Osborne’s economic policy is to stick his head in the sand

Emily Thomas explains why the government’s continued reticence to ‘lend’ money is deeply worrying for the UK’s economic recovery.

Emily Thomas is former Treasury Special Adviser and Director of Aequitas Consulting

At Prime Minister’s questions today, David Cameron asserted that “you can’t borrow your way out of a debt crisis”. However, given unemployment figures released today this statement is now very much up for debate.

Borrowing in itself is not automatically a bad thing. After all, the capitalist economy is built on people spending beyond their means. While it is probably not desirable to borrow money if you are already in considerable debt the justification for borrowing really depends on how you spend this additional money.

If you find managing your finances difficult it can reasonably be assumed that borrowing more money will simply increase your debt. However, at governmental level the UK does not generally have difficulty managing the public finances.

True, Labour’s last government spent billions bailing out the banks, cutting VAT and on new spending to stop the economy going into a tailspin. And that needs to be repaid. But in general we are well respected for our financial integrity. We are not Greece. We have a fully functioning civil service and less than half the public debt of that of Greece.

The government’s approach to the UK’s economic challenges is entirely inconsistent. On the one hand, they believe that the banks can responsibly borrow money as they will make good investments and rebuild their capital to become self-sustaining once again. In turn, this will mean banks lending to individuals and small businesses so that they can buy houses and expand their industry to drive economic growth.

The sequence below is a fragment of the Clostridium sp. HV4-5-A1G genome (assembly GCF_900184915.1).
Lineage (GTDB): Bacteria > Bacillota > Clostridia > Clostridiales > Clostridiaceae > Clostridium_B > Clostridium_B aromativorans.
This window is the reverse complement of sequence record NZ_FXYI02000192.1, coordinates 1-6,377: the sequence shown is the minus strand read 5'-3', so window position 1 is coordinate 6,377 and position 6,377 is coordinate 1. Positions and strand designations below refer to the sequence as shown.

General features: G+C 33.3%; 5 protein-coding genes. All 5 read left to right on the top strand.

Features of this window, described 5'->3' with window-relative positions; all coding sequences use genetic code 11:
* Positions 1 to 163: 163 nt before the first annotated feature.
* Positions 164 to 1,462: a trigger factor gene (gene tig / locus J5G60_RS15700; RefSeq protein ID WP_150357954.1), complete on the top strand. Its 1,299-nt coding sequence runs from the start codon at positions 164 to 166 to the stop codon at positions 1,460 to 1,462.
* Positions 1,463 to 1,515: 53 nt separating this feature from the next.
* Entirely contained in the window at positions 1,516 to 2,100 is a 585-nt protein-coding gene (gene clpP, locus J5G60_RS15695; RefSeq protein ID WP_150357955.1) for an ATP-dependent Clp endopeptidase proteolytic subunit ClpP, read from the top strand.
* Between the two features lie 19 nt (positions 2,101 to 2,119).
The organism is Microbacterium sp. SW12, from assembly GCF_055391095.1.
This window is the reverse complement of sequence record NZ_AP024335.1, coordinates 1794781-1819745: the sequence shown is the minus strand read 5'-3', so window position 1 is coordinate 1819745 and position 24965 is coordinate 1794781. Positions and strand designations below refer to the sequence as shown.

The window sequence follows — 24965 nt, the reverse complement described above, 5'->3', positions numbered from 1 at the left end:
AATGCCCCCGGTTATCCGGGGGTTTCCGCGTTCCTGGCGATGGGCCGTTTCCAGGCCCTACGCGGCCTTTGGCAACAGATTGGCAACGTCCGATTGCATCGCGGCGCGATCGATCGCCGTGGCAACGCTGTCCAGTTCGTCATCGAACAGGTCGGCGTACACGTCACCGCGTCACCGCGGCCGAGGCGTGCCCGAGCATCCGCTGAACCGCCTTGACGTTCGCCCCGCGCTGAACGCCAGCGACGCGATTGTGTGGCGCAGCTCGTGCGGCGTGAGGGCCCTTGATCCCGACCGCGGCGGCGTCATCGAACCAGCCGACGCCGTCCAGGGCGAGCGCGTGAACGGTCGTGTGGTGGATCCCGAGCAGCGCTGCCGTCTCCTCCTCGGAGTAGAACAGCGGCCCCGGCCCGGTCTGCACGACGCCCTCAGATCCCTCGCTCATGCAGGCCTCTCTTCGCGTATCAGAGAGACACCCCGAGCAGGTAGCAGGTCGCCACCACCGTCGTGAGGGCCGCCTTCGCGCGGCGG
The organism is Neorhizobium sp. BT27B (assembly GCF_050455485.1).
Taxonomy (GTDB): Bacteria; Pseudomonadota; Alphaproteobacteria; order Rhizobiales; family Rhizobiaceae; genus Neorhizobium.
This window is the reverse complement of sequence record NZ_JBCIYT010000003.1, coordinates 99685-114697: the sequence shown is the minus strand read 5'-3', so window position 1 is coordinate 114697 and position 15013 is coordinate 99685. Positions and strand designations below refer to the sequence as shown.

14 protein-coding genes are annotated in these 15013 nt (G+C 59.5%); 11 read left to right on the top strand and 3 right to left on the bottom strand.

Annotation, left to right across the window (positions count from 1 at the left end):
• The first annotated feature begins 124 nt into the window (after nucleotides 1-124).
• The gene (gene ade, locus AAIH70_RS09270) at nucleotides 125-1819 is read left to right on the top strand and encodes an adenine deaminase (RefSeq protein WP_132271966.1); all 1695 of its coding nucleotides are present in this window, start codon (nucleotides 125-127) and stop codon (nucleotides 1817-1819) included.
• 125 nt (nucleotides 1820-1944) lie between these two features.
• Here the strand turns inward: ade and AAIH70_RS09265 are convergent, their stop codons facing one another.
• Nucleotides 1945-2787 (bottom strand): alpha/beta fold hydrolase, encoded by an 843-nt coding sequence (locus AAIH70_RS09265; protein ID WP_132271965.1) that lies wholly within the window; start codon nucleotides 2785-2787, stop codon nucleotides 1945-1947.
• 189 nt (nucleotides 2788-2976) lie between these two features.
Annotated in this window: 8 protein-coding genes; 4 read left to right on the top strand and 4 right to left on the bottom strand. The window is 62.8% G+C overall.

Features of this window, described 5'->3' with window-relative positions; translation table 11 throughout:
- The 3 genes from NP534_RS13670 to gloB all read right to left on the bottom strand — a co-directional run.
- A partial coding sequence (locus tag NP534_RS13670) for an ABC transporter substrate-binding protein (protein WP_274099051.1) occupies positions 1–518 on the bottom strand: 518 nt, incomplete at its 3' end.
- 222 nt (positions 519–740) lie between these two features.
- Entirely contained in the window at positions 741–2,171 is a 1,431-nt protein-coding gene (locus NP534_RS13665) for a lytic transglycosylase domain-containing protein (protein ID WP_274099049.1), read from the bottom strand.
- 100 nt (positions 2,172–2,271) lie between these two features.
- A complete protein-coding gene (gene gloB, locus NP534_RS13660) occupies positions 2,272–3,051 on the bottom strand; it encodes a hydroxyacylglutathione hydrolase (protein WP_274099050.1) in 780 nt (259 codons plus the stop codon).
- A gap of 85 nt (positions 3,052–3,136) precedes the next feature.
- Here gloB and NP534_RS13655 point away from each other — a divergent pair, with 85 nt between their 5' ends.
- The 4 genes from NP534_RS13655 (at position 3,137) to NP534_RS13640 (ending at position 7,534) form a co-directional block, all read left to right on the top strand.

This is the government’s position despite the fact that banks are failing to meet their lending targets to small businesses and that the average deposit required for a mortgage has risen from £6,793 in 1990 to nearly 10 times this amount – £65,924 – today.

On the other hand, the government is refusing to ‘lend’ money in the form of capital expenditure and job creation in the economy as a whole, believing that such lending is inefficient at best, and completely pointless at worst.

This is deeply worrying for the UK’s economic recovery. Successful economies work in extremely complex ways and governments have an essential role to play in the economy and in our economic recovery.

Refusing to spend money to create jobs and stimulate industry means more people unemployed, less people paying taxes and more people drawing money from the state, which only serves to increase the country’s debt, not reduce it, on top of the fact that depressed consumers do not spend even if they have some spare cash to spend.

The British people are suffering. With increasing unemployment, the rising cost and falling standards of living, and in the worst cases relying on food handouts to keep going. They deserve more than a government who is sticking its head in the sand and hoping one policy for the banks and another for everyone else will save us all.

See also:

If Osborne gives up the lead on climate change, he can kiss goodbye to a recoveryAndrew Pendleton, October 10th 2011

One-club Osborne drives economy further into the roughWilliam Bain MP, October 6th 2011

Just who WILL Osborne listen to?Cormac Hollingsworth, October 3rd 2011

Osborne dreaming of a race to the bottomAlex Hern, October 3rd 2011

Osborne set to U-turn on QE – so why not on Plan B?Shamik Das, September 12th 2011

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